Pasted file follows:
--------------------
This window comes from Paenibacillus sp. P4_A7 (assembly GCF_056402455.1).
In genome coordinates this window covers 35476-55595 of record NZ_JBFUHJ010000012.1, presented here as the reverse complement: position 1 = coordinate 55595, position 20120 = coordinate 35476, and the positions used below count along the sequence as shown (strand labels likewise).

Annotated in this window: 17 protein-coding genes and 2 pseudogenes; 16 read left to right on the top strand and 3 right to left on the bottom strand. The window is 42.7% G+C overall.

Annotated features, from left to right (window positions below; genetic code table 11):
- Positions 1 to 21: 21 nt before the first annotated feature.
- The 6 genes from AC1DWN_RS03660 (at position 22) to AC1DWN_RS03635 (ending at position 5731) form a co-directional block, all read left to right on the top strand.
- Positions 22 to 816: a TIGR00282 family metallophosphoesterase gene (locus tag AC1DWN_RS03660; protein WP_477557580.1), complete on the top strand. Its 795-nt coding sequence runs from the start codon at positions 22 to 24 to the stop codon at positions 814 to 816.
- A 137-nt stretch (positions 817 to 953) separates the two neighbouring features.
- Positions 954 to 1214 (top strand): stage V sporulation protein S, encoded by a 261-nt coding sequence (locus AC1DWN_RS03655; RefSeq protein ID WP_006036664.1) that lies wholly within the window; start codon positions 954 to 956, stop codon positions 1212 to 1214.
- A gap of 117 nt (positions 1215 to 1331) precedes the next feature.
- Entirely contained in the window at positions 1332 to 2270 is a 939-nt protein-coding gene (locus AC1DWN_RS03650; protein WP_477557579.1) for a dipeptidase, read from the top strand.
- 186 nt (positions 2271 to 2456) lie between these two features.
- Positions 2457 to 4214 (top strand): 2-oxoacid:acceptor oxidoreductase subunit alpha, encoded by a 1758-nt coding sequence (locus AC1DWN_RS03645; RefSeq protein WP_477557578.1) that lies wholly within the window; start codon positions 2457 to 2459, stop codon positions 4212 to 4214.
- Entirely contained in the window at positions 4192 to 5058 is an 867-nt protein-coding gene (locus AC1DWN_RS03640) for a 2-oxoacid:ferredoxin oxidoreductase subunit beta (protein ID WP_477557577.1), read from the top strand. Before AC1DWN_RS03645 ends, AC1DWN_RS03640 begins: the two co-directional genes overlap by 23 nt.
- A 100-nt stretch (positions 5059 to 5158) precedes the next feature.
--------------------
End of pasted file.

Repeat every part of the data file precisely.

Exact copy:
This window comes from Paenibacillus sp. P4_A7 (assembly GCF_056402455.1).
In genome coordinates this window covers 35476-55595 of record NZ_JBFUHJ010000012.1, presented here as the reverse complement: position 1 = coordinate 55595, position 20120 = coordinate 35476, and the positions used below count along the sequence as shown (strand labels likewise).

Annotated in this window: 17 protein-coding genes and 2 pseudogenes; 16 read left to right on the top strand and 3 right to left on the bottom strand. The window is 42.7% G+C overall.

Annotated features, from left to right (window positions below; genetic code table 11):
- Positions 1 to 21: 21 nt before the first annotated feature.
- The 6 genes from AC1DWN_RS03660 (at position 22) to AC1DWN_RS03635 (ending at position 5731) form a co-directional block, all read left to right on the top strand.
- Positions 22 to 816: a TIGR00282 family metallophosphoesterase gene (locus tag AC1DWN_RS03660; protein WP_477557580.1), complete on the top strand. Its 795-nt coding sequence runs from the start codon at positions 22 to 24 to the stop codon at positions 814 to 816.
- A 137-nt stretch (positions 817 to 953) separates the two neighbouring features.
- Positions 954 to 1214 (top strand): stage V sporulation protein S, encoded by a 261-nt coding sequence (locus AC1DWN_RS03655; RefSeq protein ID WP_006036664.1) that lies wholly within the window; start codon positions 954 to 956, stop codon positions 1212 to 1214.
- A gap of 117 nt (positions 1215 to 1331) precedes the next feature.
- Entirely contained in the window at positions 1332 to 2270 is a 939-nt protein-coding gene (locus AC1DWN_RS03650; protein WP_477557579.1) for a dipeptidase, read from the top strand.
- 186 nt (positions 2271 to 2456) lie between these two features.
- Positions 2457 to 4214 (top strand): 2-oxoacid:acceptor oxidoreductase subunit alpha, encoded by a 1758-nt coding sequence (locus AC1DWN_RS03645; RefSeq protein WP_477557578.1) that lies wholly within the window; start codon positions 2457 to 2459, stop codon positions 4212 to 4214.
- Entirely contained in the window at positions 4192 to 5058 is an 867-nt protein-coding gene (locus AC1DWN_RS03640) for a 2-oxoacid:ferredoxin oxidoreductase subunit beta (protein ID WP_477557577.1), read from the top strand. Before AC1DWN_RS03645 ends, AC1DWN_RS03640 begins: the two co-directional genes overlap by 23 nt.
- A 100-nt stretch (positions 5059 to 5158) precedes the next feature.